Post Disaster Social Capital: Trust, Equity, Bayanihan and Typhoon Yolanda
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The purpose of this paper is to explore the impact of disaster rehabilitation interventions on bonding social capital in the aftermath of Typhoon Yolanda. Design/methodology/approach: The data from the project is drawn from eight barangays in Tacloban City, the Philippines. Local residents and politicians were surveyed and interviewed to examine perceptions of resilience and community self-help. Findings: The evidence shows that haphazard or inequitable distribution of relief goods and services generated discontent within communities. However, whilst perceptions of community cooperation and self-help are relatively low, perceptions of resilience are relatively high. Research limitations/implications: This research was conducted in urban communities after a sudden large-scale disaster. The findings are not necessarily applicable in the rural context or in relation to slow onset disasters. Practical implications: Relief agencies should think more carefully about the social impact of the distribution of relief goods and services. Inequality can undermine community level cooperation. PLEASE NOTE: there is an accessible pre-print version held at University of Nottingham.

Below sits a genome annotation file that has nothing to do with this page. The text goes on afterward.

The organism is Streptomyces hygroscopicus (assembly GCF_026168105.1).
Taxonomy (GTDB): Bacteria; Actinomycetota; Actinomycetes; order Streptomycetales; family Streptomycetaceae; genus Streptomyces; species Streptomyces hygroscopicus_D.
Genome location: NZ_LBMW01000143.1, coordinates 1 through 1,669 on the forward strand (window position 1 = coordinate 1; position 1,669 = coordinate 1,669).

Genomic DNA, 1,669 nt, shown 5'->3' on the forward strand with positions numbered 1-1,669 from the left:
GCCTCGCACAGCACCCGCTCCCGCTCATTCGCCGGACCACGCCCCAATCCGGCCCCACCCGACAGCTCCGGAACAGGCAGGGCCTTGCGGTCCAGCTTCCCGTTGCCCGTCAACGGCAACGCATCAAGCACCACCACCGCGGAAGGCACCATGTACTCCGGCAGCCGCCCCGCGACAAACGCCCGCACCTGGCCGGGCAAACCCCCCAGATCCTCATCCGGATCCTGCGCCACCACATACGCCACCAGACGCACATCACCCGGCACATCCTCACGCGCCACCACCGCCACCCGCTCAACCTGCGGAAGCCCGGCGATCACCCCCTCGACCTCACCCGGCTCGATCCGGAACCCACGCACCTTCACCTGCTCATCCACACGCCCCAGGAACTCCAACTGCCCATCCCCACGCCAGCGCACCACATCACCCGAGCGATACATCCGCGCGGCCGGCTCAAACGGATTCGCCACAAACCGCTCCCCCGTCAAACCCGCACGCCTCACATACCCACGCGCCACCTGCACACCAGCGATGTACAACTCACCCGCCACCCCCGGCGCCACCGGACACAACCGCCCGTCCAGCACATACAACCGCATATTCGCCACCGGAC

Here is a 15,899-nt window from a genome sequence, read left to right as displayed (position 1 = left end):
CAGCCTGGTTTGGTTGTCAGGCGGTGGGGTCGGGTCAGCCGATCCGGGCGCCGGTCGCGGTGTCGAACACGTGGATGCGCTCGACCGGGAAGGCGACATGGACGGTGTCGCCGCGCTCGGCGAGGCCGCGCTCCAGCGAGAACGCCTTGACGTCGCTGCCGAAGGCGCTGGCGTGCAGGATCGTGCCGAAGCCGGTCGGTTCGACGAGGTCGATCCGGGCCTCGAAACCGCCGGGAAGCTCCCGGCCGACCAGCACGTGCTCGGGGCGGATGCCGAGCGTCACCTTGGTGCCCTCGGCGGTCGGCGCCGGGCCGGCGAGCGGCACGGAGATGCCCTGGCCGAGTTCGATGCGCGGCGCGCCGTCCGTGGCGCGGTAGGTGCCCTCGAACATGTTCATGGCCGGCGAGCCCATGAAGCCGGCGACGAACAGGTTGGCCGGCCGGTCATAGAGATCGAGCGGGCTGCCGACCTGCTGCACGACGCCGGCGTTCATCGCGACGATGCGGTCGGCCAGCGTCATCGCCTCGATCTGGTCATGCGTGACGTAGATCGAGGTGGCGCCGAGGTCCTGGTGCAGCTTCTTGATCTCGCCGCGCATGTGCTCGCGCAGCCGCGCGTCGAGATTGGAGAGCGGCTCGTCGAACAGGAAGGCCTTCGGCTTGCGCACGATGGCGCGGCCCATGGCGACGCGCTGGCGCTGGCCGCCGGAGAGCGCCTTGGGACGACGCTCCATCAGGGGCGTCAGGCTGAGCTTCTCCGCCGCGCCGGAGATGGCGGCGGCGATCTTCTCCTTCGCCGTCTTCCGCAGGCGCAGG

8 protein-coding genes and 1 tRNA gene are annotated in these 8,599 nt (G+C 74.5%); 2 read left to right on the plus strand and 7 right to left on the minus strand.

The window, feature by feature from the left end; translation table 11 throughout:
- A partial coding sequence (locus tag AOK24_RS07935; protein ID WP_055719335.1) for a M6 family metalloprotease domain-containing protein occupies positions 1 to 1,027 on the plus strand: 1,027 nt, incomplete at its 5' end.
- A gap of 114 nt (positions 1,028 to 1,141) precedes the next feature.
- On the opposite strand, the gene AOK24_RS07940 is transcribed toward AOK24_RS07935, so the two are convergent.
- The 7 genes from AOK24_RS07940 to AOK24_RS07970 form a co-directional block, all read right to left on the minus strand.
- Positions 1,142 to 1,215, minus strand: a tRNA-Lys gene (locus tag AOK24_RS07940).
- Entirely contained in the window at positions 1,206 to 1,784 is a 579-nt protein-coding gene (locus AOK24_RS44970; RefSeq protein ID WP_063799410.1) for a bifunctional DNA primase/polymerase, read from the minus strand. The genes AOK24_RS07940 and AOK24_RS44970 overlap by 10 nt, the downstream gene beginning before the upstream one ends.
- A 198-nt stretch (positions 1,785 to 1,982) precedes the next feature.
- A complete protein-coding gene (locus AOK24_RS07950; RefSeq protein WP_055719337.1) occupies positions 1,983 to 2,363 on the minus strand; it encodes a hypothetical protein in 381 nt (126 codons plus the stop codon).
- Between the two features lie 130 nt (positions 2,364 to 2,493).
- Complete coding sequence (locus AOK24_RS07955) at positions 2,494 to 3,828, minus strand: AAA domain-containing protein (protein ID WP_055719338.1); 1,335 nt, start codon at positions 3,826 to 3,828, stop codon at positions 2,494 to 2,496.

CitationEadie, P., & Su, Y. (2018). Post disaster social capital: trust equity, bayanihan and Typhoon Yolanda. Disaster Prevention and Management, 27(3), https://doi.org/10.1108/DPM-02-2018-0060
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